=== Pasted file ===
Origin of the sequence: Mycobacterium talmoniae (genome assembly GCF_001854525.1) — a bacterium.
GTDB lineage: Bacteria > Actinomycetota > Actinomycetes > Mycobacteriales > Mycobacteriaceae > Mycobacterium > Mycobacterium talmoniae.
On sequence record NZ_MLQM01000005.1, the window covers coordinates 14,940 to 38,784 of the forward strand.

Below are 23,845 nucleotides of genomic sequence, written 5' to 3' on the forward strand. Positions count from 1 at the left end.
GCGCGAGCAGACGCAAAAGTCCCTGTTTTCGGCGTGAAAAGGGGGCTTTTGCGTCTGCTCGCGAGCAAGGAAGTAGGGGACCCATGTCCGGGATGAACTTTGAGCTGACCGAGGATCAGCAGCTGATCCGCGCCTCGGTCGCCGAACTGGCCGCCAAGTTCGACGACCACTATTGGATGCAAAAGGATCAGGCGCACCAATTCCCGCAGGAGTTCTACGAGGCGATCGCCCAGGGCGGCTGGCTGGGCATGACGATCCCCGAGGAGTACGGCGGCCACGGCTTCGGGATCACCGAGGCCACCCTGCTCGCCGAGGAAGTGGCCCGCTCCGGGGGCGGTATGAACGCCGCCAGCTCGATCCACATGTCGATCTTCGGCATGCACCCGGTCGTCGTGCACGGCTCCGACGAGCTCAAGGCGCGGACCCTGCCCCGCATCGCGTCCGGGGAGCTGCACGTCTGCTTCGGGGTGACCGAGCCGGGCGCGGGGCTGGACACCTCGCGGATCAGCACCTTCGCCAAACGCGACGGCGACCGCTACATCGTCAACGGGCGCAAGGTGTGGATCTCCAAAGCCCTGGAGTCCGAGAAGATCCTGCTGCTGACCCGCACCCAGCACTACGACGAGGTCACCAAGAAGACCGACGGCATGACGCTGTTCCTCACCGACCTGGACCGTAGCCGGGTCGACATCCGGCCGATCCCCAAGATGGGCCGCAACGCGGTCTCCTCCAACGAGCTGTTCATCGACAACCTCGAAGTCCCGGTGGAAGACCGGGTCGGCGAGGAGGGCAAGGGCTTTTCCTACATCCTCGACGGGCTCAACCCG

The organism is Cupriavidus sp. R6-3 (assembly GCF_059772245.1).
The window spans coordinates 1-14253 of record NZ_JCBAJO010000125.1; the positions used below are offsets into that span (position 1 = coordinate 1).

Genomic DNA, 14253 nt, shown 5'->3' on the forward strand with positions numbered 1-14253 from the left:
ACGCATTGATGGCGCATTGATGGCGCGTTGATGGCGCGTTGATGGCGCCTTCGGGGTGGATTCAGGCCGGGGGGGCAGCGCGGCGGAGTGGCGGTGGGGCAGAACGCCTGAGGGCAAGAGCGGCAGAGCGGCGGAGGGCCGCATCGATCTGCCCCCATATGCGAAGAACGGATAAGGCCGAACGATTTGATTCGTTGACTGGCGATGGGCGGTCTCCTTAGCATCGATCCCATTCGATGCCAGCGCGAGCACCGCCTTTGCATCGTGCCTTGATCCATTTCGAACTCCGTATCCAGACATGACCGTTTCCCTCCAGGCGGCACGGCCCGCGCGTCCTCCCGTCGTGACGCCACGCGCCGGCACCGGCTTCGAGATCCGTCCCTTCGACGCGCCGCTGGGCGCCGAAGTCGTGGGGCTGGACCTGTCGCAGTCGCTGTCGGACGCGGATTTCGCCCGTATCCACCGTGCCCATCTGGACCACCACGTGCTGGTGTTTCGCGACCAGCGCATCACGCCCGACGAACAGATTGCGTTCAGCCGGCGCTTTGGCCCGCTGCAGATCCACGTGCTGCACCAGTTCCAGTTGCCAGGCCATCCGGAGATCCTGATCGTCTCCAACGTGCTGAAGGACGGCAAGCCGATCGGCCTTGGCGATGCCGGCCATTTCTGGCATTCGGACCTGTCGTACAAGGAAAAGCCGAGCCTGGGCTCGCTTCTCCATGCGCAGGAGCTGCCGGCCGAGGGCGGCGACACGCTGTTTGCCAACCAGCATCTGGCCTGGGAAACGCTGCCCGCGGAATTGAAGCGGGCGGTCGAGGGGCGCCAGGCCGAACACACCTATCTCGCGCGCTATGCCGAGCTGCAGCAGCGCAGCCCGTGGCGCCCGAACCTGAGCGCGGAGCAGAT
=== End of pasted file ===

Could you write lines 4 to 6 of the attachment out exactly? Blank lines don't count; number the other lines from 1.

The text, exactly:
Below are 23,845 nucleotides of genomic sequence, written 5' to 3' on the forward strand. Positions count from 1 at the left end.
GCGCGAGCAGACGCAAAAGTCCCTGTTTTCGGCGTGAAAAGGGGGCTTTTGCGTCTGCTCGCGAGCAAGGAAGTAGGGGACCCATGTCCGGGATGAACTTTGAGCTGACCGAGGATCAGCAGCTGATCCGCGCCTCGGTCGCCGAACTGGCCGCCAAGTTCGACGACCACTATTGGATGCAAAAGGATCAGGCGCACCAATTCCCGCAGGAGTTCTACGAGGCGATCGCCCAGGGCGGCTGGCTGGGCATGACGATCCCCGAGGAGTACGGCGGCCACGGCTTCGGGATCACCGAGGCCACCCTGCTCGCCGAGGAAGTGGCCCGCTCCGGGGGCGGTATGAACGCCGCCAGCTCGATCCACATGTCGATCTTCGGCATGCACCCGGTCGTCGTGCACGGCTCCGACGAGCTCAAGGCGCGGACCCTGCCCCGCATCGCGTCCGGGGAGCTGCACGTCTGCTTCGGGGTGACCGAGCCGGGCGCGGGGCTGGACACCTCGCGGATCAGCACCTTCGCCAAACGCGACGGCGACCGCTACATCGTCAACGGGCGCAAGGTGTGGATCTCCAAAGCCCTGGAGTCCGAGAAGATCCTGCTGCTGACCCGCACCCAGCACTACGACGAGGTCACCAAGAAGACCGACGGCATGACGCTGTTCCTCACCGACCTGGACCGTAGCCGGGTCGACATCCGGCCGATCCCCAAGATGGGCCGCAACGCGGTCTCCTCCAACGAGCTGTTCATCGACAACCTCGAAGTCCCGGTGGAAGACCGGGTCGGCGAGGAGGGCAAGGGCTTTTCCTACATCCTCGACGGGCTCAACCCG

The organism is Cupriavidus sp. R6-3 (assembly GCF_059772245.1).